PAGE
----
Baroness Joan Walmsley writes…The NSPCC does not go far enough

Children Walking on TrailThis morning the BBC had an exclusive story from the NSPCC. They have at long last shifted their position on making it a crime to cover up child abuse and have come out with a very half-hearted and confusing policy. I call it “safeguarding light.” Instead of making it the duty of everybody with the care of children in a regulated institution (like a school) to report to the Local Authority any child abuse or serious suspicion of child abuse, as I am advocating, they are saying that the duty should be on only those “closed” institutions where children are away from home, such as children’s homes, hospitals or prisons and only where there is “known” child abuse.

I was lined up to go into the studio to expose this for the poor apology for policy that it is but was cancelled at the last minute “because we’ve run out of time because of the football result last night”. However, in the prime spot at 8.10 there was a long discussion between Alan Wardle of the NSPCC and a chap called Alan Wood, president of the Association of Directors of Children’s Services, who felt that everything is OK now and we don’t need to do anything. So by removing me from the discussion the BBC shifted the debate from “Is this enough?” to “Should we be doing anything at all?”

I am concerned that I did not get a chance to take part in the debate this morning. I would have hoped to raise the fact that there are 8 million children in education in this country. The NSPCC’s policy would protect less than a million of them. That won’t do. And it’s nonsense. By including only “known” child abuse they are putting the judgement as to whether abuse has really happened onto the shoulders of a boarding school head teacher or a care home manager instead of where it should be – with the Local Authority Designated Officer or children’s services who have experience in dealing with and investigating these issues. And by restricting it to “closed institutions” they are putting different duties on teachers doing exactly the same job in different schools. They are also excluding places like churches and sports clubs where, as we know, there have been many problems in the past. By putting the duty on everyone in “regulated activity” we would be empowering and protecting whistle-blowers who would be able to say that they have no alternative but to report what they know, or what a child has told them.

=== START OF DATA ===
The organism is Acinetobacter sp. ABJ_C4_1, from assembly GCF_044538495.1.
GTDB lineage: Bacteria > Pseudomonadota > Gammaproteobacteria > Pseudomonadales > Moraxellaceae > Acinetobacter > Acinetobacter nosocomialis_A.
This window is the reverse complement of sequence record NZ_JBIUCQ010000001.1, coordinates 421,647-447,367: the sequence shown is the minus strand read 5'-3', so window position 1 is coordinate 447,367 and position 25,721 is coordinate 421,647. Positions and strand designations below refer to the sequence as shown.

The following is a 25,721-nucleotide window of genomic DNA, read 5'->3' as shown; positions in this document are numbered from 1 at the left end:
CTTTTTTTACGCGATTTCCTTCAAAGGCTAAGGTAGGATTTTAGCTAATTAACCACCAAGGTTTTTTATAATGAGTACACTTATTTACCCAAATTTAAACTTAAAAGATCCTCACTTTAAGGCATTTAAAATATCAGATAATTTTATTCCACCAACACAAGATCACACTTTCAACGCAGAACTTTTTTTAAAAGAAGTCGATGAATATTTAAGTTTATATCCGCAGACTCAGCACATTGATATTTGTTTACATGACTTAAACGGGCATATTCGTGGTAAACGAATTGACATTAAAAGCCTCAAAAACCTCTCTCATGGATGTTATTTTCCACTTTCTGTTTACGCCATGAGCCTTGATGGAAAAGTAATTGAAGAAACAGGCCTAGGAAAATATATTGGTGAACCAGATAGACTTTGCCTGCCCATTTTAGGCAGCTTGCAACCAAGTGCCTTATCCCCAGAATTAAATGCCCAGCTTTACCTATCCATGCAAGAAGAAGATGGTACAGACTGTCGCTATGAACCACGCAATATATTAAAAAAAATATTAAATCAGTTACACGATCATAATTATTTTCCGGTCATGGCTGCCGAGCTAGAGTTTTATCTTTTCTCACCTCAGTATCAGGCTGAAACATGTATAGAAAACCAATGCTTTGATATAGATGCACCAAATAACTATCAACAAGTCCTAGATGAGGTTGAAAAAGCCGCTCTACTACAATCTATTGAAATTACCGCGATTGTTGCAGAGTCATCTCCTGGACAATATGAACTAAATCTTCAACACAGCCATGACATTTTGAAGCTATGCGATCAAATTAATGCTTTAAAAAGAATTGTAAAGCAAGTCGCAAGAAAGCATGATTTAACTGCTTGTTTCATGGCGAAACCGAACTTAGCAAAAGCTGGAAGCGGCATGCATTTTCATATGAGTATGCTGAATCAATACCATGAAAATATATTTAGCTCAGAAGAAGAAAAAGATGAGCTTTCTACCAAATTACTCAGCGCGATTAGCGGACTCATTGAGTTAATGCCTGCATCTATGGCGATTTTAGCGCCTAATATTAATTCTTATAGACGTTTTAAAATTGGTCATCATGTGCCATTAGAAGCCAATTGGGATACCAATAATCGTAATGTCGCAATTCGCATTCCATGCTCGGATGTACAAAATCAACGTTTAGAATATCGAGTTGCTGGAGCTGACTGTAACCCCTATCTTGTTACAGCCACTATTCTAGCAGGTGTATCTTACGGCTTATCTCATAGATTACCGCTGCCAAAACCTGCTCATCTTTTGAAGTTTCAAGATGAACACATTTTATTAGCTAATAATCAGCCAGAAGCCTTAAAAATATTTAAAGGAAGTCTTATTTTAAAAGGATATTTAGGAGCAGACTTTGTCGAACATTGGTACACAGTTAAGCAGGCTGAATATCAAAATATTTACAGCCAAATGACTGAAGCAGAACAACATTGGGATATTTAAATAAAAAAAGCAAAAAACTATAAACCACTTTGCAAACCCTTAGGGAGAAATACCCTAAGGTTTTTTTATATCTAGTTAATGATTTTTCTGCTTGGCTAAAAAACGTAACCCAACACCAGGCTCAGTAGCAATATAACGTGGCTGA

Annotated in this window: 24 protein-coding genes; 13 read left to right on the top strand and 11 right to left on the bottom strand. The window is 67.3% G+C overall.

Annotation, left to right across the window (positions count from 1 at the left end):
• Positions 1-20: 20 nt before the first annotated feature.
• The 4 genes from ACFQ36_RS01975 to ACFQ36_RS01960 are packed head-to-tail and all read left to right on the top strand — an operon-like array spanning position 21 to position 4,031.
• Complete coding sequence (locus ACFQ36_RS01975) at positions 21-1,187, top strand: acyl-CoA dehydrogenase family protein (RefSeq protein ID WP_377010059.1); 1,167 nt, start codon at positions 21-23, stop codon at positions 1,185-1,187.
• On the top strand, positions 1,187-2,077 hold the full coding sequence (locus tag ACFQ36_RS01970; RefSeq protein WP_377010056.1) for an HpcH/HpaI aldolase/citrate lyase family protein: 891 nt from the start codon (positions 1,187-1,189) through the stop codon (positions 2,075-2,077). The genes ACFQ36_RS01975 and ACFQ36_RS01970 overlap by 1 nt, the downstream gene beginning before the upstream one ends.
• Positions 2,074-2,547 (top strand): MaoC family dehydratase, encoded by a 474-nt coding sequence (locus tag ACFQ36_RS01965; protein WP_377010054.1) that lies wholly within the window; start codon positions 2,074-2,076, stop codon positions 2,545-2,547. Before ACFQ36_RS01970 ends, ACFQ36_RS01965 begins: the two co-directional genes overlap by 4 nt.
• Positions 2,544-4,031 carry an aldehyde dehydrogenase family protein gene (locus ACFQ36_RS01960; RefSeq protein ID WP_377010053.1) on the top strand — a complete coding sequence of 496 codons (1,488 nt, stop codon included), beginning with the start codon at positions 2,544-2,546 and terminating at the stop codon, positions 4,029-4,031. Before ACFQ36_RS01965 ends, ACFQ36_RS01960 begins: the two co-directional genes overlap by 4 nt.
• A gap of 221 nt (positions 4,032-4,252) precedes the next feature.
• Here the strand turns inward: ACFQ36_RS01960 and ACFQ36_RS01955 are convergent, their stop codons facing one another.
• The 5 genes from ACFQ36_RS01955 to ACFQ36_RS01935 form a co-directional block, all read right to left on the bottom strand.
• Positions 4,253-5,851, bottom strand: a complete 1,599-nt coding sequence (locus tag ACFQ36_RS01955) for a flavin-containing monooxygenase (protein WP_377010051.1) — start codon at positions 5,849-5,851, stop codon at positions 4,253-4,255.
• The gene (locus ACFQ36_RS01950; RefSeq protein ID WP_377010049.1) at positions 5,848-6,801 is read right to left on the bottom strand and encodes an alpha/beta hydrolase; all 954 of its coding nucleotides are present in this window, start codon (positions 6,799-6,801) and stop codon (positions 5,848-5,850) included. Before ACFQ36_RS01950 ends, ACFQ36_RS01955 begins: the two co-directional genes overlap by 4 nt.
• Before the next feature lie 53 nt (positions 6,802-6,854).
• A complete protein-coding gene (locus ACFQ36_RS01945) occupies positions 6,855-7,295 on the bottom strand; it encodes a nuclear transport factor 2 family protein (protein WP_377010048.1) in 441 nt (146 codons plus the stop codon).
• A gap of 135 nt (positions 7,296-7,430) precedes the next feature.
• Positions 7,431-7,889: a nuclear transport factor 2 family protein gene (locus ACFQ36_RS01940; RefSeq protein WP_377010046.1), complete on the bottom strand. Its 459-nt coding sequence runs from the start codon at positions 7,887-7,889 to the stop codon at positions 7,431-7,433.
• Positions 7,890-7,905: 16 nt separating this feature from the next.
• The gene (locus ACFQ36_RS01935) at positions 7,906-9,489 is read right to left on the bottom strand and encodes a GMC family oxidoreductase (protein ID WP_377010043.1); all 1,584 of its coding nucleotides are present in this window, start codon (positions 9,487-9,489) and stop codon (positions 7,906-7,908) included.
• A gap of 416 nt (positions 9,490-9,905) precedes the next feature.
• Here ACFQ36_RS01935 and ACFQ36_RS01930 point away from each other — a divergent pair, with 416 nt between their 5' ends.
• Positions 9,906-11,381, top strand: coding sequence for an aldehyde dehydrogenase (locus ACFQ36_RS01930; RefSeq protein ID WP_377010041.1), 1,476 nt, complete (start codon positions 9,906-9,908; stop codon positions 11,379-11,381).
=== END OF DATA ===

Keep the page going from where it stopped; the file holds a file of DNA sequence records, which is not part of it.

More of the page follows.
My amendment to the Serious Crime Bill, which will be debated next Tuesday, would do this and would make exemptions for doctors when dealing with a patient in a professional capacity and for confidential helplines such as Childline. But when children disclose abuse to Childline they are often encouraged to go and tell a trusted adult. They will only have the confidence to do that when they know the adult will do something to make it stop. Nothing less will do!

* Joan Walmsley is a Liberal Democrat member of the House of Lords

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4 Comments

  • Jayne Mansfield 9th Jul '14 - 1:57pm

    Have you been offered any other opportunity to put your points to a wide public forum, Baroness Walmsley?

    It is truly appalling that two individuals were allowed so much time that someone with an alternative viewpoint was
    unable to put theirs. I didn’t watch/ hear the programme but it sounds there was little control over the structure – with the effect that a valuable critical viewpoint was excluded . Just having a title with the word ‘children ‘ in it seems to carry a lot of weight with the ‘establishment’ and the public at large, so much so that their ‘blind spots’ go unchallenged

    I am not sure that I am in a position to make a complaint to the BBC as a consequence but I hope that complaints are made. Good luck with making yourself heard next Tuesday.

  • Jayne Mansfield 9th Jul '14 - 5:30pm

    I have now had the opportunity to listen to the Radio 4 Today programme and I agree with Baroness Walmsley.

    I assume that Canada and Australia have not changed their policy about mandatory reporting despite the system being ‘swamped’.

  • Stephen Donnelly 10th Jul '14 - 12:03am

    I don’t think there is much doubt about the ends, but there is room for debate about the means. I support the argument that the NSPCC were putting forward. Criminal law is not the best way to encourage openness, and may have unintended consequences.

  • Tsar Nicholas 10th Jul '14 - 11:45am

    Hang on! I thought that it was already a criminal offence to not pass on information when you have knowledge of a crime being committed – it’s called being an accessory after the fact.

    We already have too many laws on the statute book. What is needed is the will to ENFORCE them, particularly in relation to the upper echelons of the state and the corporate world, something entirely lacking in the case of Sir Michael Havers and Peter Hayman, and in others.

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